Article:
She sang a song called “Say Won’t You Say,” the chorus of which referred to “love everlasting,” as an example of a song she said she wrote without understanding what her subject was all about.
Two of the songs performed hail from her latest album. The album, titled “Letting Go” and released in 2010, marked a watershed moment in Knapp’s career. It was the first effort after coming out as a homosexual and her first work produced following a long hiatus that started in 2003, when she traveled to the Australian outback where she lived for the next seven years.
“I literally had my wilderness experience,” Knapp said, adding that her seven-year stay in Australia was a retreat from the religious community in which she was involved. Her hope was, she explained, to find personal space in which to reflect on whether she wanted to retain her faith in light of her homosexual orientation.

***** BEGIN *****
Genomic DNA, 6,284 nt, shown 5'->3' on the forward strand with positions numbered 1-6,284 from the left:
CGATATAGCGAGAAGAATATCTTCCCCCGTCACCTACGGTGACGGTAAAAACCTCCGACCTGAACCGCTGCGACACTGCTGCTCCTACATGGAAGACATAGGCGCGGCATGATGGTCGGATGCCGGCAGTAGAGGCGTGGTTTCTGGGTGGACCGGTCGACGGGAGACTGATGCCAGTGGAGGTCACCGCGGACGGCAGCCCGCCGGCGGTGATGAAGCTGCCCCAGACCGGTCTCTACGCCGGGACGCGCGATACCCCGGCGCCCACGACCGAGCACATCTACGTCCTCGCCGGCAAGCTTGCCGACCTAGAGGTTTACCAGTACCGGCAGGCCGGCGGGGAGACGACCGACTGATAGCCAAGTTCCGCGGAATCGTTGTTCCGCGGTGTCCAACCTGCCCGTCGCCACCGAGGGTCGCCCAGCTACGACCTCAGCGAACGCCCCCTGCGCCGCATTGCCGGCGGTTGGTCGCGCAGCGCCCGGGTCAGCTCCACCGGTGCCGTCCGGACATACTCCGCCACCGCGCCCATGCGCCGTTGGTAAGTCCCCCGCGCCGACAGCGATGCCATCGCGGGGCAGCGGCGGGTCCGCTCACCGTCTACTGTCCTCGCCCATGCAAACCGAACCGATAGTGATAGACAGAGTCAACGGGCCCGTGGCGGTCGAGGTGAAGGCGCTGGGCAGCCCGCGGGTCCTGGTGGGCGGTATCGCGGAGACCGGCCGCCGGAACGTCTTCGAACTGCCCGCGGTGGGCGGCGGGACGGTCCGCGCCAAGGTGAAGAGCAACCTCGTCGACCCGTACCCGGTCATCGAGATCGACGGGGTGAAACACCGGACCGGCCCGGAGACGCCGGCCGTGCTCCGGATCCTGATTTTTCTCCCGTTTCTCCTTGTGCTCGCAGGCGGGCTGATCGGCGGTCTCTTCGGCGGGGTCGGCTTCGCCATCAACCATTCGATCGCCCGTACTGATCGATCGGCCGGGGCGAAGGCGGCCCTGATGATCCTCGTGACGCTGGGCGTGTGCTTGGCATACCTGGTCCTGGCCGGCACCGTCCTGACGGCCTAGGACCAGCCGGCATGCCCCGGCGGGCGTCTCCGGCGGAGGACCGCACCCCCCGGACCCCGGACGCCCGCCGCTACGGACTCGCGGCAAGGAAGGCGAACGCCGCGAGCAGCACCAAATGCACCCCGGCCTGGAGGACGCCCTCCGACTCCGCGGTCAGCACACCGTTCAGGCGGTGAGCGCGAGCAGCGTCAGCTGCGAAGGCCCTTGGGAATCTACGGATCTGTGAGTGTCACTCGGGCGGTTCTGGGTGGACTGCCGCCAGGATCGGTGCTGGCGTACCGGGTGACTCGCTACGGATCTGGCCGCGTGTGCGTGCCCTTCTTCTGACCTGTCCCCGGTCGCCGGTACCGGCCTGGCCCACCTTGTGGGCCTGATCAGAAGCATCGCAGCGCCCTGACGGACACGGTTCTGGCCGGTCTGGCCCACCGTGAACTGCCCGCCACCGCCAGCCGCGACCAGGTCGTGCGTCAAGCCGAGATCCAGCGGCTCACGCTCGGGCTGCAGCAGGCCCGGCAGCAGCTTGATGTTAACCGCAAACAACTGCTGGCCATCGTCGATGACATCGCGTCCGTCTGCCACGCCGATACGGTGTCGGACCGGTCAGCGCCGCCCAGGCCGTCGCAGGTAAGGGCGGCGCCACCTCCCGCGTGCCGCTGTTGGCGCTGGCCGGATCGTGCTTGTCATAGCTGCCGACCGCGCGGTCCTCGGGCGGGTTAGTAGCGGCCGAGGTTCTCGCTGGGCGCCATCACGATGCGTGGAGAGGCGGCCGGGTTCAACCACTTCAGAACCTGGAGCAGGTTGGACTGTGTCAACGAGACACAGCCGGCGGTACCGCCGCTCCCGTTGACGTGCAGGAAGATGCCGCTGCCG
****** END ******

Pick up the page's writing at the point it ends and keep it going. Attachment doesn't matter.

She described this period as one in which she “dared God” to love her as she was. Her career hung in the balance pending what she believed God’s answer would be.
Knapp said the question of whether a person can be both gay and a Christian is one that is not often raised in liberal settings, where the answer is almost always an obvious yes.
“I am probably preaching to the choir here,” she said.
But for many others, especially those outside higher education environments, the question is a subject of serious debate among religious believers and of raised eyebrows among the religiously-uninitiated or non-believing.
“My redneck, middle class family in Kansas was actually relieved [when I came out to them], because they thought this whole Christian thing of mine would go away. It didn’t,” she said, illustrating the sense even non-religious people have that there is a contradiction in being gay and a person of faith.
However, by the end of Knapp’s hiatus, she had put faith in more than God. She put faith in her religious community to be understanding and accepting of her sexual orientation.